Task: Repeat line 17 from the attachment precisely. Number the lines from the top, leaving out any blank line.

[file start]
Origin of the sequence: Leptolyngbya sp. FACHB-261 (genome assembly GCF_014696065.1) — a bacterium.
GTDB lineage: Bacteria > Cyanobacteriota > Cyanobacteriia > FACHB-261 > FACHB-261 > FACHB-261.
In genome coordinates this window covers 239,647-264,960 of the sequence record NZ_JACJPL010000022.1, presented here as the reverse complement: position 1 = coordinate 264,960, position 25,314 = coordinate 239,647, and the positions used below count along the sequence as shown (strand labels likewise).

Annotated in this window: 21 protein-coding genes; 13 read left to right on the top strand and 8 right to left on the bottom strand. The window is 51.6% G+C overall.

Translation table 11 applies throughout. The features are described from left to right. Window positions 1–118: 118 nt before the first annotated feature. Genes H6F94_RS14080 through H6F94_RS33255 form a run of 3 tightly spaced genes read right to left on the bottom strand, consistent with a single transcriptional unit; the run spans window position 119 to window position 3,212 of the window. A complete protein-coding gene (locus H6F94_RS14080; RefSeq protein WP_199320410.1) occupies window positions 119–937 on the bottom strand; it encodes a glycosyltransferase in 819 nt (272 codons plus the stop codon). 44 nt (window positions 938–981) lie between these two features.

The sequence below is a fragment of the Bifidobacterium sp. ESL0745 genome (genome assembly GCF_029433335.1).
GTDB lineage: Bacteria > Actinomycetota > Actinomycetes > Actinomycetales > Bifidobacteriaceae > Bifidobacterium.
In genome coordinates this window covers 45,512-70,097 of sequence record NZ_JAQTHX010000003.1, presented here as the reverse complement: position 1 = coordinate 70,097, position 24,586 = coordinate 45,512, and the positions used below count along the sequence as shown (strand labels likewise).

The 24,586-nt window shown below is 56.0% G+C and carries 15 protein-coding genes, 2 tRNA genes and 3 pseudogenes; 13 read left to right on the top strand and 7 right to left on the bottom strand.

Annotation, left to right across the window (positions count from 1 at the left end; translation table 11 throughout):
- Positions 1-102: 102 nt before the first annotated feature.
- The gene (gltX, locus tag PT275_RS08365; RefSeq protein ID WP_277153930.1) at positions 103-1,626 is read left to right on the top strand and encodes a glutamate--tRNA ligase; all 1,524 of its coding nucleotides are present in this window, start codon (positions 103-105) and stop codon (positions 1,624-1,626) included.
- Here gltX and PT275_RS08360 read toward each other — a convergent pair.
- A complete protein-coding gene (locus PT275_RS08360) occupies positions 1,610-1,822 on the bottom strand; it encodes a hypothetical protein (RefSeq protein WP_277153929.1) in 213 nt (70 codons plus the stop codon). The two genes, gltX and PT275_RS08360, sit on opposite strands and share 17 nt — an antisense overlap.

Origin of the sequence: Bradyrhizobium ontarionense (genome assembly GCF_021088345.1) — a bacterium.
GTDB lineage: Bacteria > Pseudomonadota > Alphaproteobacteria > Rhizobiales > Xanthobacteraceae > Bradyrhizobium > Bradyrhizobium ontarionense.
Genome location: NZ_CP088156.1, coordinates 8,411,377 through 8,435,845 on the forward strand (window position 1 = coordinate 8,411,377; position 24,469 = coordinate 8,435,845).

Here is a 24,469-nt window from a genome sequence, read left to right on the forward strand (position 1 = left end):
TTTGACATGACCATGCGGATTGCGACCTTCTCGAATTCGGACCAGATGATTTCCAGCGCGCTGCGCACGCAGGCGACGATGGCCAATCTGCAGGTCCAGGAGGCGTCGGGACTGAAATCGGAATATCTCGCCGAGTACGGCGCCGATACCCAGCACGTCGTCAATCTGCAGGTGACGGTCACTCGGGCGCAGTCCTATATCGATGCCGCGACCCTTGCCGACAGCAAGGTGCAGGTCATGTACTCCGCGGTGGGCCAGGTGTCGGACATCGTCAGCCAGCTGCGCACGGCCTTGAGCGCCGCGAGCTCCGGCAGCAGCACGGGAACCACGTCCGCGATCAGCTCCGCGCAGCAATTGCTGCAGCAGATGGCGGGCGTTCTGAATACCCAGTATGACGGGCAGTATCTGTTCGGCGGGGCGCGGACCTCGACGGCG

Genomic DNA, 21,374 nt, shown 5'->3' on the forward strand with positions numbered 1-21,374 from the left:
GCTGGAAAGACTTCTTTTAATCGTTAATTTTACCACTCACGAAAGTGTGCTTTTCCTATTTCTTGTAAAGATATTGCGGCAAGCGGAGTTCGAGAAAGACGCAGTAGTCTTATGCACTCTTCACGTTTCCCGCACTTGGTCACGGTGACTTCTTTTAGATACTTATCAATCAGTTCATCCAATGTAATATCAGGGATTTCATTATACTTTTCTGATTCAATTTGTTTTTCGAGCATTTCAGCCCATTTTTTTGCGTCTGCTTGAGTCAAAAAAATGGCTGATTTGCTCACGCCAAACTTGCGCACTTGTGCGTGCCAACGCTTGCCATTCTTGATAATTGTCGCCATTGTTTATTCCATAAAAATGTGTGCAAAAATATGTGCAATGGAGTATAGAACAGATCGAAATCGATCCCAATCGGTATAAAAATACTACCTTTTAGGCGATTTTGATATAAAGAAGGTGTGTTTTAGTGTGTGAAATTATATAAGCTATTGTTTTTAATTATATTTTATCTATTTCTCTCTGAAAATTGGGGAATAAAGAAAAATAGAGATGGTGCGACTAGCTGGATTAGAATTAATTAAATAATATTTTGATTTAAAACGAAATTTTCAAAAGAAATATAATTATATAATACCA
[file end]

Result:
Genome location: NZ_CP088156.1, coordinates 8,411,377 through 8,435,845 on the forward strand (window position 1 = coordinate 8,411,377; position 24,469 = coordinate 8,435,845).